In the years leading up to 2019, Lane Harris saw the landscape around his home in Ithaca, NY, become overvalued. The weeds picked up the bed in the backyard. Woody bushes bombarded lilac bush. The fig tree was ill.
Since then, it has become a completely different picture. Weeds were removed, replacing banana plants, tomatoes, basil, thyme, marjoram, sage and sugar grains. The peons and lilies of the valley, once choked with weed growth, rejuvenate. New flowers were planted, among them Gomphren, Egretum, Pancis, and Cosmos.
What factors drove that change? Ms. Harris began dating Mark Earl Sorels, professor of plant breeding and genetics at Cornell University. In April 2020, when they moved in, Ms. Harris said, “They made my house a better place.”
Ms. Harris and Mr. Sorrell first met in a pub in Ithaca around the spring of 2016. Mr. Sorrell, whose commercial projects include the development of small grains for use in craft breweries, was there to taste New York-barley and beer brewed with hops. He remembers sitting in a corner of the pub, reading to himself. Ms. Harris, who was in the pub with a friend, saw her.
“He seemed very solitary,” Ms. Harris said. “I knew there was more.”
He introduced himself. They talked for a while. They became acquainted.
In the years that followed, the two crossed paths in Ithaca, talking whenever they saw each other. At one point, Ms. Harris mentions to Mr. Sorrell that she had a taste for the bud – she crisps the leaves in the oven to make the bud chips. Shortly thereafter, Mr. Sorels showed up from his garden with a leafy bushel at his door. That’s when the nature of their relationship began to change – “Kel Kind brought us together,” Mr. Sorrell said. It was the first time that they were alone together anywhere.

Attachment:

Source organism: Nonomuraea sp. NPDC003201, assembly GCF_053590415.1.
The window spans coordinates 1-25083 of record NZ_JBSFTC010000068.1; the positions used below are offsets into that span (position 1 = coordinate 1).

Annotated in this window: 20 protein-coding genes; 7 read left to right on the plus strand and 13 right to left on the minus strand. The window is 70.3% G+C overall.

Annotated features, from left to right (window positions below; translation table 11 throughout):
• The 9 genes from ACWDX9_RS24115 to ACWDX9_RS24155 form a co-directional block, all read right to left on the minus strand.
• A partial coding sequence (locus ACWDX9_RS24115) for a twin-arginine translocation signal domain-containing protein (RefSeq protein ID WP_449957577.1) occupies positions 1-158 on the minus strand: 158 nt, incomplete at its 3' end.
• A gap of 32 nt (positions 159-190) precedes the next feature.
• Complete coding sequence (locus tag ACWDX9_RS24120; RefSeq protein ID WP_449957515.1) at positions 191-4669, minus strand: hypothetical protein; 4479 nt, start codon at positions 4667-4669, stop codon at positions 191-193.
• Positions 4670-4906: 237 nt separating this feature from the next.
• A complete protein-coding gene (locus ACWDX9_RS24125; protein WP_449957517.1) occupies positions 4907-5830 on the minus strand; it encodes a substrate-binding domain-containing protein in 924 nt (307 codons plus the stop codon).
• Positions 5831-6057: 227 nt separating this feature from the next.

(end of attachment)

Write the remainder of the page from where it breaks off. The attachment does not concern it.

In Fall 2019, Ms. Harris asked Mr. Sorrell on a date. He ate at an Italian restaurant that was Halloween. In January, they had their first kiss. By April, Mr. Sorrell had moved in with Ms. Lane. He started looking at the garden.
Ms. Lane, 53, and Mr. Sorrell, 70, were married on February 14 in a white pontoon boat on the Indian River in Vero Beach, Fla., Where the bride has spent her winters for the past 20 years. Robin G. conducts his ceremony. Was done by Patton, a friend of the couple who was ordained by the American Marriage Ministries.
Before the ceremony began, Ms. Lane was standing at the dock waiting for Mr. Sorrell, who was already on the boat. When he arrived to pick her up, he had a recording of Miles Davis playing “Someday my Prince Will Come” from a Bluetooth speaker on the deck. It was as if Mr. Sorrell was throwing him away on a white horse, Ms. Lane explained, “but it was in a white boat.”
Ms. Lane created her own bridal bouquet for the occasion, using the flowers of Calla Lily from the plants that she and Mr. Sorrell exited a Publix supermarket. After the ceremony, Ms. Lane and Mr. Sorrells take him back to Ithaca. They intend to plant bulbs in their garden.